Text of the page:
Peter had looked at the free Demo software and Photo Recognition software. GPT3 software writes software and poetry. Scary open AI.
Michael said that there were lots of Apps which could be run on the NAS.
You can have your own Video and Audio Libraries.
Peter said one thing he needed to do was save RISC OS files and Duncan mentioned Safestore 2 from R-Comp £39 (or from plingstore www.plingstore.org.uk ) on RISCOS for using with a NAS so it can schedule and set up software for backing up including location. Duncan uses Sunfish and Moonfish. Paul said that Lanman98 does not work now with Windows 10 because MS have modified the SMB files (SMB2) msf files. Paul had used Sunfish and Moonfish from Packman to copy from RISC OS.
Models are named with the number of bays and the first year of manufacture.
e.g. Michael's DS116 is a single bay 2016 drive.
Gareth showed his QNAP system main screen with a Quad core AMD CPU with
Radeon Graphics 2X16GB RAM. He had several thick volumes running RAID 6. He also had some M2.SSDs. You can add a cache SSD. You can mount your cloud storage to the NAS. You can link Dropbox to the NAS. There were many complex ways in which the NAS can be used including a Virtualisation Station and a VM Market place. Gareth showed an Ubuntu installation VM on his NAS, which worked quite well. Again similar to the Synology there are many Apps and all your media files that can be installed. For many people a media server is their main use of their NAS.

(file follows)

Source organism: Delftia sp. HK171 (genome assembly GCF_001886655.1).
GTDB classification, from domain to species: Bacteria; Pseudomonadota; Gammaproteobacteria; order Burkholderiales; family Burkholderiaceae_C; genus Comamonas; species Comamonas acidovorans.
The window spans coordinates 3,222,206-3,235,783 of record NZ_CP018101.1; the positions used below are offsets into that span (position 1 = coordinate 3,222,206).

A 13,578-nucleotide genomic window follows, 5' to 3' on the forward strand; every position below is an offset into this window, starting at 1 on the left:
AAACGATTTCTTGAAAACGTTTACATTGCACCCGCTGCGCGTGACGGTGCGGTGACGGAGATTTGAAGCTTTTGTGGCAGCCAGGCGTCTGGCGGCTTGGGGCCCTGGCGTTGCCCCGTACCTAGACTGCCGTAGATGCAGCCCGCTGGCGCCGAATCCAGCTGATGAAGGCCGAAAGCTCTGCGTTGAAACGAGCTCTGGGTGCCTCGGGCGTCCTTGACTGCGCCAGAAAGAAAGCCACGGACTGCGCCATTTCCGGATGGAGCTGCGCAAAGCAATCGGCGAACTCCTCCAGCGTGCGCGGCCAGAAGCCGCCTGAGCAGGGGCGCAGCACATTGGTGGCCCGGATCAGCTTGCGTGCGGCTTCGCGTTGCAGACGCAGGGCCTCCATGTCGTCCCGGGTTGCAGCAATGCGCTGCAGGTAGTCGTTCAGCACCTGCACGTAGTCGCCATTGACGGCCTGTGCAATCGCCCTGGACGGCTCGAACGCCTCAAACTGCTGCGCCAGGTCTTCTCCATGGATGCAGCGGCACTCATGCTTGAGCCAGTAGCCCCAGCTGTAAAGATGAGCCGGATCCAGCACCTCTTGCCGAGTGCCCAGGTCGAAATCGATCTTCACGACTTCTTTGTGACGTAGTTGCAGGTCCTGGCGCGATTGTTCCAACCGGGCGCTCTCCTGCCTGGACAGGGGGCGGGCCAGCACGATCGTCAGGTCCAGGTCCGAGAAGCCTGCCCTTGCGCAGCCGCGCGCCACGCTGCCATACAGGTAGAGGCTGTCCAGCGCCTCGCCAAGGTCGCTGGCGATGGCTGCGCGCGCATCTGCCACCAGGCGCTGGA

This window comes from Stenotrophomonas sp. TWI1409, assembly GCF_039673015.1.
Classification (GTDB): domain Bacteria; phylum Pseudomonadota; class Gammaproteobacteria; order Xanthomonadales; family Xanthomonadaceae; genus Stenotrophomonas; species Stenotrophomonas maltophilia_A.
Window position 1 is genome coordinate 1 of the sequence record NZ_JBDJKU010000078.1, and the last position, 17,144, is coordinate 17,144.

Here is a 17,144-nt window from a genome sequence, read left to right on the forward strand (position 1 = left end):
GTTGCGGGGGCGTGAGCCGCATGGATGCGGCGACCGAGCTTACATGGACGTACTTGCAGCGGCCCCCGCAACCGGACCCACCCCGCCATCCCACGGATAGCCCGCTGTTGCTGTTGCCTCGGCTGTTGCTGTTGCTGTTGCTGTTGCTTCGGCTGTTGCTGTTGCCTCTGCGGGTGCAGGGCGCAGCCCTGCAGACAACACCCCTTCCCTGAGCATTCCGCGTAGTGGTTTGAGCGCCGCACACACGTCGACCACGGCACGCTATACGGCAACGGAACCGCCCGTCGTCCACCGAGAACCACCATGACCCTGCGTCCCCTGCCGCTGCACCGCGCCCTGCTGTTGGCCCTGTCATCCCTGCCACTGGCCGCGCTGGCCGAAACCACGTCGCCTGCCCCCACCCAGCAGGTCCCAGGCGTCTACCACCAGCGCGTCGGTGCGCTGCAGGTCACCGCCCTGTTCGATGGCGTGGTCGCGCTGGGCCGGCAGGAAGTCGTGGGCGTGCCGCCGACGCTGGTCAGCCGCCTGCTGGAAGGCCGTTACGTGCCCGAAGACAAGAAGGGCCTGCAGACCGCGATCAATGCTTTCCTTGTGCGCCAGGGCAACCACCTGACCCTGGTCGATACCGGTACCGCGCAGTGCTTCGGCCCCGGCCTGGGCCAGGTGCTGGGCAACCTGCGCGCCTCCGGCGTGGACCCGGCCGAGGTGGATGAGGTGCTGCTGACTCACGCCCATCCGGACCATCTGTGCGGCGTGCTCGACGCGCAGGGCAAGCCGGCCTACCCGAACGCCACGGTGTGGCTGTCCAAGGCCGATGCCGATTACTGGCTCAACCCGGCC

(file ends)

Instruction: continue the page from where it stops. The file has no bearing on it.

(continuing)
It seems best to buy the drives separately. Peter favoured the Seagate Ironwolf drives rather than WD Red. You can run Synology software on a 4 bay Microserver. You can these days produce a Raspberry Pi version. There are YouTube videos available showing this. Michael suggested buying external drives and removed the drives from them. But you need to be careful to get suitable drives. Michael was offered 12TB WD Red for about £385 but buying external drives with 12TB WD Red installed cost £180 from Amazon.
At the end one has to screw all the drives in and download the software too before doing a special format for the drives.
It is better to site the NAS close to the machines needing backup so better to extend the Ethernet network from the Hub/router.
Our usual social evening was impossible to arrange this year because of Covid-19 restrictions and so Peter decided, somewhat at the last minute, to see if anyone wanted an online chat instead. Gareth was unavailable too, but kindly set up the Jitsi meeting room. This was only attended by Duncan, Peter and Paul.